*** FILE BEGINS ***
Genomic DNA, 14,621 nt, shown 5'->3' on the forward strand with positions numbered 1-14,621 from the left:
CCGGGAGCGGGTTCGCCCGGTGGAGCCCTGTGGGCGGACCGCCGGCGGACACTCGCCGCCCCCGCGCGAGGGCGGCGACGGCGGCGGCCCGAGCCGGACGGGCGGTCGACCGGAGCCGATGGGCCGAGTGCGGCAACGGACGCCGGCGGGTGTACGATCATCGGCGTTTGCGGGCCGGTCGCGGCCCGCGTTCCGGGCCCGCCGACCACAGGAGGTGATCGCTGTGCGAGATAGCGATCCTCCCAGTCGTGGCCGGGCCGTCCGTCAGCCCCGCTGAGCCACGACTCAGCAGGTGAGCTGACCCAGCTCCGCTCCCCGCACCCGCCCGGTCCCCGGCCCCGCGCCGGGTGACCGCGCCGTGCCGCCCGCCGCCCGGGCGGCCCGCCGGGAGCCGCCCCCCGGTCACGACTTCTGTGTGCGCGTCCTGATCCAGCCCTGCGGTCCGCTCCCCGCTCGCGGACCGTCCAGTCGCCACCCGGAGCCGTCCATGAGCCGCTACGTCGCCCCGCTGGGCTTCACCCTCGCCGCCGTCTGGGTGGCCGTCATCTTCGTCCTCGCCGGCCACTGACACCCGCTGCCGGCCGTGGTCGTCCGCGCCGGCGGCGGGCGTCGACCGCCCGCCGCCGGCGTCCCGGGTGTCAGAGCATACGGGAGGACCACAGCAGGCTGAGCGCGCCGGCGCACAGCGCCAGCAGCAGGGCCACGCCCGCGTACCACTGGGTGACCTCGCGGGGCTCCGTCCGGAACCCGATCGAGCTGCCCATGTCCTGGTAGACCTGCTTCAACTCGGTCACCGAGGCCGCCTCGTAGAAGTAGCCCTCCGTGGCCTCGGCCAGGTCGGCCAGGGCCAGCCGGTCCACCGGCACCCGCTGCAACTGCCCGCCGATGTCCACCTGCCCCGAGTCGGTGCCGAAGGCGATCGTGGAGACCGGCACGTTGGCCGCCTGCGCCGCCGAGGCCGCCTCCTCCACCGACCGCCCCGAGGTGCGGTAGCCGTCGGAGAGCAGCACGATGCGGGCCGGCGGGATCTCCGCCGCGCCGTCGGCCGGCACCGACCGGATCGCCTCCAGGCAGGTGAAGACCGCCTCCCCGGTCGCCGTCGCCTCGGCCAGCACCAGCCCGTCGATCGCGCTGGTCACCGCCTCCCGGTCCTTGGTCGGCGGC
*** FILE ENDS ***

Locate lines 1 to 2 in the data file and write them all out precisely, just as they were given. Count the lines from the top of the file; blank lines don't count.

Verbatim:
Genomic DNA, 14,621 nt, shown 5'->3' on the forward strand with positions numbered 1-14,621 from the left:
CCGGGAGCGGGTTCGCCCGGTGGAGCCCTGTGGGCGGACCGCCGGCGGACACTCGCCGCCCCCGCGCGAGGGCGGCGACGGCGGCGGCCCGAGCCGGACGGGCGGTCGACCGGAGCCGATGGGCCGAGTGCGGCAACGGACGCCGGCGGGTGTACGATCATCGGCGTTTGCGGGCCGGTCGCGGCCCGCGTTCCGGGCCCGCCGACCACAGGAGGTGATCGCTGTGCGAGATAGCGATCCTCCCAGTCGTGGCCGGGCCGTCCGTCAGCCCCGCTGAGCCACGACTCAGCAGGTGAGCTGACCCAGCTCCGCTCCCCGCACCCGCCCGGTCCCCGGCCCCGCGCCGGGTGACCGCGCCGTGCCGCCCGCCGCCCGGGCGGCCCGCCGGGAGCCGCCCCCCGGTCACGACTTCTGTGTGCGCGTCCTGATCCAGCCCTGCGGTCCGCTCCCCGCTCGCGGACCGTCCAGTCGCCACCCGGAGCCGTCCATGAGCCGCTACGTCGCCCCGCTGGGCTTCACCCTCGCCGCCGTCTGGGTGGCCGTCATCTTCGTCCTCGCCGGCCACTGACACCCGCTGCCGGCCGTGGTCGTCCGCGCCGGCGGCGGGCGTCGACCGCCCGCCGCCGGCGTCCCGGGTGTCAGAGCATACGGGAGGACCACAGCAGGCTGAGCGCGCCGGCGCACAGCGCCAGCAGCAGGGCCACGCCCGCGTACCACTGGGTGACCTCGCGGGGCTCCGTCCGGAACCCGATCGAGCTGCCCATGTCCTGGTAGACCTGCTTCAACTCGGTCACCGAGGCCGCCTCGTAGAAGTAGCCCTCCGTGGCCTCGGCCAGGTCGGCCAGGGCCAGCCGGTCCACCGGCACCCGCTGCAACTGCCCGCCGATGTCCACCTGCCCCGAGTCGGTGCCGAAGGCGATCGTGGAGACCGGCACGTTGGCCGCCTGCGCCGCCGAGGCCGCCTCCTCCACCGACCGCCCCGAGGTGCGGTAGCCGTCGGAGAGCAGCACGATGCGGGCCGGCGGGATCTCCGCCGCGCCGTCGGCCGGCACCGACCGGATCGCCTCCAGGCAGGTGAAGACCGCCTCCCCGGTCGCCGTCGCCTCGGCCAGCACCAGCCCGTCGATCGCGCTGGTCACCGCCTCCCGGTCCTTGGTCGGCGGC